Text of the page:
MONDAY, Aug. 17, 2020 (HealthDay News) -- Microscopic bits of plastic have most likely taken up residence in all of the major filtering organs in your body, a new lab study suggests.
Researchers found evidence of plastic contamination in tissue samples taken from the lungs, liver, spleen and kidneys of donated human cadavers.
"We have detected these chemicals of plastics in every single organ that we have investigated," said senior researcher Rolf Halden, director of the Arizona State University (ASU) Biodesign Center for Environmental Health Engineering.
There's long been concern that the chemicals in plastics could have a wide range of health effects ranging from diabetes and obesity to sexual dysfunction and infertility.
But the presence of these microscopic particles in major organs also raises the potential that they could act as carcinogenic irritants in much the same way as asbestos, Halden explained.
"It is not always necessarily the chemistry that harms us. Sometimes it's the shape and the presence of foreign particles in our bodies," Halden said. "We know the inhalation of asbestos leads to inflammation and that can be followed by cancer."
Previous research has shown that, on average, people ingest about 5 grams of plastic every week, the equivalent of a credit card, said Dianna Cohen, CEO of the nonprofit Plastic Pollution Coalition.
"It's heartening to see quality quantitative research being performed on humans to assess the cumulative harmful effects of these microplastics," Cohen said of the new study. "On the other hand, it's totally depressing to see what the scientific advisers in our field have been warning us all about for so long regarding plastic consumption."
For this study, Halden and his colleagues analyzed 47 tissue samples provided by ASU's Banner Neurodegenerative Disease Research Center, which has built up a brain and body bank from donors as part of its research into conditions like Alzheimer's disease.
The researchers were specifically looking for the presence of particles so small that they could transfer from the digestive system into the bloodstream, where they would "circulate with the blood flow and get hung up in filtration organs like the lungs or the kidneys or the liver," Halden explained.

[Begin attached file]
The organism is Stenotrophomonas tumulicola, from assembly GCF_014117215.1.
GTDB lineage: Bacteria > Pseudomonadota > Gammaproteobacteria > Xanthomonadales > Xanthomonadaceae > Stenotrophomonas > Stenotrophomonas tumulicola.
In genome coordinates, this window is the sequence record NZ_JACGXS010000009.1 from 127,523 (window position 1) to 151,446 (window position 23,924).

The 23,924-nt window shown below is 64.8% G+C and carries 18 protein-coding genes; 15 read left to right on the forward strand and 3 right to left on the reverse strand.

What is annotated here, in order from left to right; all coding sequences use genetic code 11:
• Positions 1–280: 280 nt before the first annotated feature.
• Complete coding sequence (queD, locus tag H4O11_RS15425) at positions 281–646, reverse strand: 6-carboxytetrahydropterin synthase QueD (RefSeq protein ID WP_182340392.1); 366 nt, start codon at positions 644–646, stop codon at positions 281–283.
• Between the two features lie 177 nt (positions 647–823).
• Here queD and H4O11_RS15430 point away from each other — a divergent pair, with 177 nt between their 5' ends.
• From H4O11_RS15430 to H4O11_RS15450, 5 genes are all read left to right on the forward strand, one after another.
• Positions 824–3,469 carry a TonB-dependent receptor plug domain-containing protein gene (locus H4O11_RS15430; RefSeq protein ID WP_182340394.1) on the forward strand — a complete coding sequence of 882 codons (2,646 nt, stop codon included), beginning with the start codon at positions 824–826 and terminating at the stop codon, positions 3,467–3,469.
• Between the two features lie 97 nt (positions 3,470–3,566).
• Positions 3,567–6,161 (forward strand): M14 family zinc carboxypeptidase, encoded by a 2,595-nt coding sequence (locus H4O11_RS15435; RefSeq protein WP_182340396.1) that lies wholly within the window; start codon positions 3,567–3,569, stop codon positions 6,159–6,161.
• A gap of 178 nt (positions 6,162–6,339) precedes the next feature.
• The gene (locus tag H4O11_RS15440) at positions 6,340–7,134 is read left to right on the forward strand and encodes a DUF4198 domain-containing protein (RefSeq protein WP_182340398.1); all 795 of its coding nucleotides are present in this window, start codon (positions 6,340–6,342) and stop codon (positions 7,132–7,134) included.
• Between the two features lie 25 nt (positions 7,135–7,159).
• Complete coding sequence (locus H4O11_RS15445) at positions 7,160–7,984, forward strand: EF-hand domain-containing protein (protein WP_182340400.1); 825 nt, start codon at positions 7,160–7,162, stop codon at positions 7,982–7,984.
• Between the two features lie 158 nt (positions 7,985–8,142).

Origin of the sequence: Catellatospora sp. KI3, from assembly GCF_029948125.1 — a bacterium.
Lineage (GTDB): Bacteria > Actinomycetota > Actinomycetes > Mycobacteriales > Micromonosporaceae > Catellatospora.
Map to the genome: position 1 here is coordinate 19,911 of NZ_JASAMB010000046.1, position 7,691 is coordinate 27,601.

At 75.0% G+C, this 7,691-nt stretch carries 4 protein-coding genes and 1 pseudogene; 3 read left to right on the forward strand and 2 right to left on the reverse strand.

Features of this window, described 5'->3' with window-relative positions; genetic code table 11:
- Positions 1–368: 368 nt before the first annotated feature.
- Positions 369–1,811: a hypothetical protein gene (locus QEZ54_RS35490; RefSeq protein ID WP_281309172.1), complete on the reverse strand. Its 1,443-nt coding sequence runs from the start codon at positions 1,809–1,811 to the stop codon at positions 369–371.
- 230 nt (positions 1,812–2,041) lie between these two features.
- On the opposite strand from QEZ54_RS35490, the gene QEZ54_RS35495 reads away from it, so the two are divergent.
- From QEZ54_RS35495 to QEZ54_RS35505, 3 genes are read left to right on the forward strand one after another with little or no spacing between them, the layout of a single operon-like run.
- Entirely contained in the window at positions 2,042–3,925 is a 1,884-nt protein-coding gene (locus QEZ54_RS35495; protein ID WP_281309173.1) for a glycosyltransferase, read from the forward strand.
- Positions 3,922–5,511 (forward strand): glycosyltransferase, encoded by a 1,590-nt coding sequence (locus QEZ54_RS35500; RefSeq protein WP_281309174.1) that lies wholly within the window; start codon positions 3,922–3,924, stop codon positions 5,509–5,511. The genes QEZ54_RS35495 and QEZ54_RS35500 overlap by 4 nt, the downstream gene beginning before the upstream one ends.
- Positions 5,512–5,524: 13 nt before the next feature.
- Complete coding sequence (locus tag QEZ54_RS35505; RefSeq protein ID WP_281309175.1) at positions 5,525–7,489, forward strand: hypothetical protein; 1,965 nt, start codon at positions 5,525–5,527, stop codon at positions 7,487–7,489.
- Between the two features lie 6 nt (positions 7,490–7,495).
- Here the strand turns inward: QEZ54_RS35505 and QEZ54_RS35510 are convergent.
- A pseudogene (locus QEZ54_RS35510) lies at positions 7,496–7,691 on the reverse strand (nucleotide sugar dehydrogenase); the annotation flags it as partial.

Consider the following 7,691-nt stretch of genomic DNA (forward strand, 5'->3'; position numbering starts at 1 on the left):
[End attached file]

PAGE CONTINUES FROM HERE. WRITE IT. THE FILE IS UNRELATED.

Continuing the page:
The team developed a procedure to extract microplastics from the tissue samples, then analyzed them using a technique called spectrometry.
Microplastics are plastic fragments less than 5 millimeters in diameter, or about 0.2 inches, barely visible to the human eye. The researchers also were looking for nanoplastic particles, with a diameter of 1 micron or 0.001 mm. A human hair has a diameter of about 50 microns.
The findings were to be presented Monday at the American Chemical Society's virtual annual meeting. Such research is considered preliminary until published in a peer-reviewed journal.
The research team has used its work to create an online calculator that will help other scientists convert information on plastic particle counts into standard units of mass and surface area, which will help assess how much plastic has invaded specific human organs.
The calculator will "create an atlas of human pollution," Halden said. "We want to create an exposure map for the human body."
People who want to avoid ingesting plastic are out of luck, given all of the plastic in the environment that's constantly being ground down into microscopic particles, Halden and Cohen said.
"It's impossible to completely protect ourselves from plastic ingestion," Cohen said. "Microplastics have been measured in tap water and bottled water, and in the air that we breathe."
Food also contains microplastic particles. Just last week, researchers from the University of Exeter in England and the University of Queensland in Australia found plastic in samples of five different seafoods -- oysters, prawns, squid, crabs and sardines, according to a report published Aug. 12 in the journal Environmental Science & Technology.
"But you can definitely reduce your exposure by simply thinking reusable instead of disposable," Cohen continued. That includes buying as much unpackaged food as possible, and using water bottles and other dishware made from ceramics, metals or other non-plastic sources.
The National Geographic Society has more about microplastics.
SOURCES: Rolf Halden, PhD, director, Arizona State University Biodesign Center for Environmental Health Engineering, Tempe, Ariz.; Dianna Cohen, CEO, nonprofit Plastic Pollution Coalition, Washington, D.C.; American Chemical Society virtual annual meeting, Aug. 17, 2020